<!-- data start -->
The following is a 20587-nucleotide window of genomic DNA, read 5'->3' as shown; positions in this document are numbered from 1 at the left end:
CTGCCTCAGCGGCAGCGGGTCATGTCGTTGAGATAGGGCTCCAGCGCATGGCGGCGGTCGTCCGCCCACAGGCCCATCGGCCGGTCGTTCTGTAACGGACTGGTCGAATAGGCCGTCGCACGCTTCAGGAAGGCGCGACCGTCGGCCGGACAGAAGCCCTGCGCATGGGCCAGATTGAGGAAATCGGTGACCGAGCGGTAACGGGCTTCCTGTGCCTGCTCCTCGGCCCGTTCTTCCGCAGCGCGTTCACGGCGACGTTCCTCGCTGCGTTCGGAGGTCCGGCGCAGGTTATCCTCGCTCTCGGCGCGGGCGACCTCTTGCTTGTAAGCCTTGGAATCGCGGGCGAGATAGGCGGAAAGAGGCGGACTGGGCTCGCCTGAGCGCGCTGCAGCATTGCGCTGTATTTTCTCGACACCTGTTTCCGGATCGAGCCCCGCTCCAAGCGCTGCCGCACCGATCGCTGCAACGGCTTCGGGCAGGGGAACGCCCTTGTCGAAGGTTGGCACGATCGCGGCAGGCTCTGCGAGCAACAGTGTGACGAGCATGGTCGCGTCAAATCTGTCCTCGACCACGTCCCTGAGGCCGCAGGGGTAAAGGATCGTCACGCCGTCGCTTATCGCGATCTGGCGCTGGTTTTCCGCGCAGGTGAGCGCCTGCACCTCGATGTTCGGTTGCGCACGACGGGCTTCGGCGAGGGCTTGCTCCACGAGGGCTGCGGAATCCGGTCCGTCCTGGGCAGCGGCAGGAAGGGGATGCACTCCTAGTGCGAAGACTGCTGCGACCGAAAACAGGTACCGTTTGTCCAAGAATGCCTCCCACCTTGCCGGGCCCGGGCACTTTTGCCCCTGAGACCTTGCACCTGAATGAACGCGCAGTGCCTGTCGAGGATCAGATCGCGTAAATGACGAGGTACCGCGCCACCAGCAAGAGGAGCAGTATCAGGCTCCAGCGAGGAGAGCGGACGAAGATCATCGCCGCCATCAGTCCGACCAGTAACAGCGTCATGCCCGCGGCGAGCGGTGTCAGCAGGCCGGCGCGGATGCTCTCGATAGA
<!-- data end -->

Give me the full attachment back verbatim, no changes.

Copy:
The following is a 20587-nucleotide window of genomic DNA, read 5'->3' as shown; positions in this document are numbered from 1 at the left end:
CTGCCTCAGCGGCAGCGGGTCATGTCGTTGAGATAGGGCTCCAGCGCATGGCGGCGGTCGTCCGCCCACAGGCCCATCGGCCGGTCGTTCTGTAACGGACTGGTCGAATAGGCCGTCGCACGCTTCAGGAAGGCGCGACCGTCGGCCGGACAGAAGCCCTGCGCATGGGCCAGATTGAGGAAATCGGTGACCGAGCGGTAACGGGCTTCCTGTGCCTGCTCCTCGGCCCGTTCTTCCGCAGCGCGTTCACGGCGACGTTCCTCGCTGCGTTCGGAGGTCCGGCGCAGGTTATCCTCGCTCTCGGCGCGGGCGACCTCTTGCTTGTAAGCCTTGGAATCGCGGGCGAGATAGGCGGAAAGAGGCGGACTGGGCTCGCCTGAGCGCGCTGCAGCATTGCGCTGTATTTTCTCGACACCTGTTTCCGGATCGAGCCCCGCTCCAAGCGCTGCCGCACCGATCGCTGCAACGGCTTCGGGCAGGGGAACGCCCTTGTCGAAGGTTGGCACGATCGCGGCAGGCTCTGCGAGCAACAGTGTGACGAGCATGGTCGCGTCAAATCTGTCCTCGACCACGTCCCTGAGGCCGCAGGGGTAAAGGATCGTCACGCCGTCGCTTATCGCGATCTGGCGCTGGTTTTCCGCGCAGGTGAGCGCCTGCACCTCGATGTTCGGTTGCGCACGACGGGCTTCGGCGAGGGCTTGCTCCACGAGGGCTGCGGAATCCGGTCCGTCCTGGGCAGCGGCAGGAAGGGGATGCACTCCTAGTGCGAAGACTGCTGCGACCGAAAACAGGTACCGTTTGTCCAAGAATGCCTCCCACCTTGCCGGGCCCGGGCACTTTTGCCCCTGAGACCTTGCACCTGAATGAACGCGCAGTGCCTGTCGAGGATCAGATCGCGTAAATGACGAGGTACCGCGCCACCAGCAAGAGGAGCAGTATCAGGCTCCAGCGAGGAGAGCGGACGAAGATCATCGCCGCCATCAGTCCGACCAGTAACAGCGTCATGCCCGCGGCGAGCGGTGTCAGCAGGCCGGCGCGGATGCTCTCGATAGA